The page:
Our topic for today is hypocrisy. The scene is — where else? — Congress.
This week the House of Representatives voted 237-189 to make it a crime for a doctor to perform an abortion on a woman who has been pregnant more than 20 weeks. Victory for the anti-choice forces. One of whom was apparently very interested in maintaining all options when he thought his own girlfriend was expecting.
Meet Tim Murphy, a Republican congressman from the Pittsburgh suburbs who has a doctorate in psychology and is the co-author of a couple of books with titles like Overcoming Passive-Aggression. He's married but — prodded by information revealed at his lover's divorce trial — he admits having strayed with another psychologist.
Murphy is a co-sponsor of the anti-abortion bill. At about the same time it was passing, the Pittsburgh Post-Gazette published a note his mistress had texted in January, complaining about the way he kept putting pro-life messages on his Facebook page "when you had no issue asking me to abort our unborn child just last week. ..."
Whoops. This is not actually a unique story. There's a history of lawmakers who are eager to restrict abortions in every case not involving their own personal sex life.
Back in the '90s Rep. Bob Barr, R-Ga., was targeted by his ex-wife, who claimed he had helped her get an abortion while they were married. It was a particularly embarrassing episode since Barr was so dedicated to the anti-choice movement he once said he'd stop his wife from having an abortion even if she had gotten pregnant via a rape. (This was a different ex-wife from the one who announced Barr had taken her to the abortionist. One of the things the various stars of this story have in common is a certain friskiness.)
More recently, Rep. Scott DesJarlais, R-Tenn., who bragged about his "100 percent pro-life voting record," was confronted with pesky divorce records that showed he'd encouraged women to have abortions, including his ex-wife and a patient with whom he was having an affair. DesJarlais, a physician, is still in Congress and this week he was right there voting again against other people's abortion rights.
In the case of Tim Murphy, the girlfriend's pregnancy was a false alarm. But the Post-Gazette texts showed him apologizing to her about the anti-abortion Facebook posts. He then denied having written them and blamed everything on "staff."
Murphy's district is so safe he could be re-elected if he eloped with a gerbil. But on Thursday, he submitted a letter of resignation to House Speaker Paul Ryan, effective Oct. 21.
Murphy is not one of those genial lawmakers whose affable demeanor makes him popular with his peers. Or even with his own office. The Post-Gazette also came up with a memo, apparently written by his chief of staff, complaining about constant turnover due to his "hostile, erratic, unstable, angry, aggressive and abusive behavior."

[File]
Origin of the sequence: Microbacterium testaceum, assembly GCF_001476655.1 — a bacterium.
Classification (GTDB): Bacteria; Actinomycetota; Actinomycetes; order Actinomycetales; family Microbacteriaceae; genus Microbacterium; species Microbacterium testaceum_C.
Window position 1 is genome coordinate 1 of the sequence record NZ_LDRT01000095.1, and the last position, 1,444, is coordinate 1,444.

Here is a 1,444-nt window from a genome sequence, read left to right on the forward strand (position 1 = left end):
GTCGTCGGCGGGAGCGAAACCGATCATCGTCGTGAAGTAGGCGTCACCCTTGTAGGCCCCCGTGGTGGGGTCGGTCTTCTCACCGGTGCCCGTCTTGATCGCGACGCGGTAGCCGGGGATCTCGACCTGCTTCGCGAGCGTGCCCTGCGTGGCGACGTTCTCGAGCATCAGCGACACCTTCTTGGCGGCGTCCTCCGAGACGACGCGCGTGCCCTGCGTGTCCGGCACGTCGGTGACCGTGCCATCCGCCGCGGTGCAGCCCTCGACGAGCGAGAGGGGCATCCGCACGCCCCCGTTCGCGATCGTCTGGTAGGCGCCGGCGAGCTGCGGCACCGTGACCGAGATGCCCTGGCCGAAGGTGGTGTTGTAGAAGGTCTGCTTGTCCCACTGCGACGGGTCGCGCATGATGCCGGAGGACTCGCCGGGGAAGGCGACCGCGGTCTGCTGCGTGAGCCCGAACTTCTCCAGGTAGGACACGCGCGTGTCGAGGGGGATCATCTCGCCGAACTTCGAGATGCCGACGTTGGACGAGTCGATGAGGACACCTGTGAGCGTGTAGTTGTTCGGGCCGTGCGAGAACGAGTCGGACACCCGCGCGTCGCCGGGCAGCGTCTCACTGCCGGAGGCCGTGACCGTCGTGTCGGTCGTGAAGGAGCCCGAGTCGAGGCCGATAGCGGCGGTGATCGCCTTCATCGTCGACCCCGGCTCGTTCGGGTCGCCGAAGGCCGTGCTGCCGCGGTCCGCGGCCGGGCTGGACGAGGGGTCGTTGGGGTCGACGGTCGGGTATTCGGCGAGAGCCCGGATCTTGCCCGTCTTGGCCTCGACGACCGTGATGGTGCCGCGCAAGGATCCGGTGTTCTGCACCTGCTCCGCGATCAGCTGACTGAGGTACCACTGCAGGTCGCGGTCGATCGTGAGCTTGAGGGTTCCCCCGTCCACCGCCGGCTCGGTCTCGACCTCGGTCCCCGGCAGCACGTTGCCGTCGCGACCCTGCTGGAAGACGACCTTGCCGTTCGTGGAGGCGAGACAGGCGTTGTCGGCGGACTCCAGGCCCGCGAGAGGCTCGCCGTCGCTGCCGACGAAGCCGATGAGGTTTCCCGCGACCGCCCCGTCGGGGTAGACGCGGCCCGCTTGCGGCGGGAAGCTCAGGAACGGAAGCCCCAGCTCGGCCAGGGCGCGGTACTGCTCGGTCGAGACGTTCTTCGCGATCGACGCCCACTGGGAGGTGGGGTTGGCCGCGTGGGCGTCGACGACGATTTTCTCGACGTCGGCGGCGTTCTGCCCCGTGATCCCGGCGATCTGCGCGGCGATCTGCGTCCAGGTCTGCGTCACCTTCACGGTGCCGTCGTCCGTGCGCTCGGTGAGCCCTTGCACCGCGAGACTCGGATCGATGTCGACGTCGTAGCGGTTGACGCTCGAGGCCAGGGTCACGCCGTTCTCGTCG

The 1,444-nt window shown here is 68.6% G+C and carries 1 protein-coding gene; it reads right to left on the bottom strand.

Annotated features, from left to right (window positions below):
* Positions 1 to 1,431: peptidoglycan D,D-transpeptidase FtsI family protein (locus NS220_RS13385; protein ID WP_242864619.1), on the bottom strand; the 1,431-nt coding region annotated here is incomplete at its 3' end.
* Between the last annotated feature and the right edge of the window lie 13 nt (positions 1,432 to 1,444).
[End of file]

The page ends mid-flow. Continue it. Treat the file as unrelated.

Have I mentioned that Murphy is also the only practicing psychologist in Congress? And co-chairman of the Mental Health Caucus? True fact.
Let's get back to the anti-abortion bill that Murphy was so shamelessly supporting. Late abortions aren't popular with anybody. The sparse information available suggests that women who choose to have them often delay making a decision because they're young, short on money and short on education.
If so, the most effective way to fight against late-term abortions would obviously be programs like teen pregnancy prevention. And making it easy for low-income women to afford contraceptives. And providing easy access to clinics like Planned Parenthood that offer both health services and counseling on effective birth control.
We hardly need to point out that these are all things the Trump administration is trying to defund. When former Health and Human Services Secretary Tom Price wasn't busy flying around in private planes, he was waging war on federal services aimed at stopping unwanted pregnancies. The underlings who are still running the show appear to be gearing up for an abstinence-only approach to sex education, possibly the single most effective way to guarantee a surge of demand for abortion in the future.
And the Republican majority seems keen on cutting back spending on health care for poor children.
"I don't know anything else to call that but pure hypocrisy: We love it until it is born, and then it is somebody else's problem," said Rep. Louise Slaughter of New York, who was leading the Democratic opposition to the anti-abortion bill.
So that's our story. The moral is to beware of aggrieved, texting girlfriends. And politicians who want to be called pro-life without having to pay for it.
© 2017 New York Times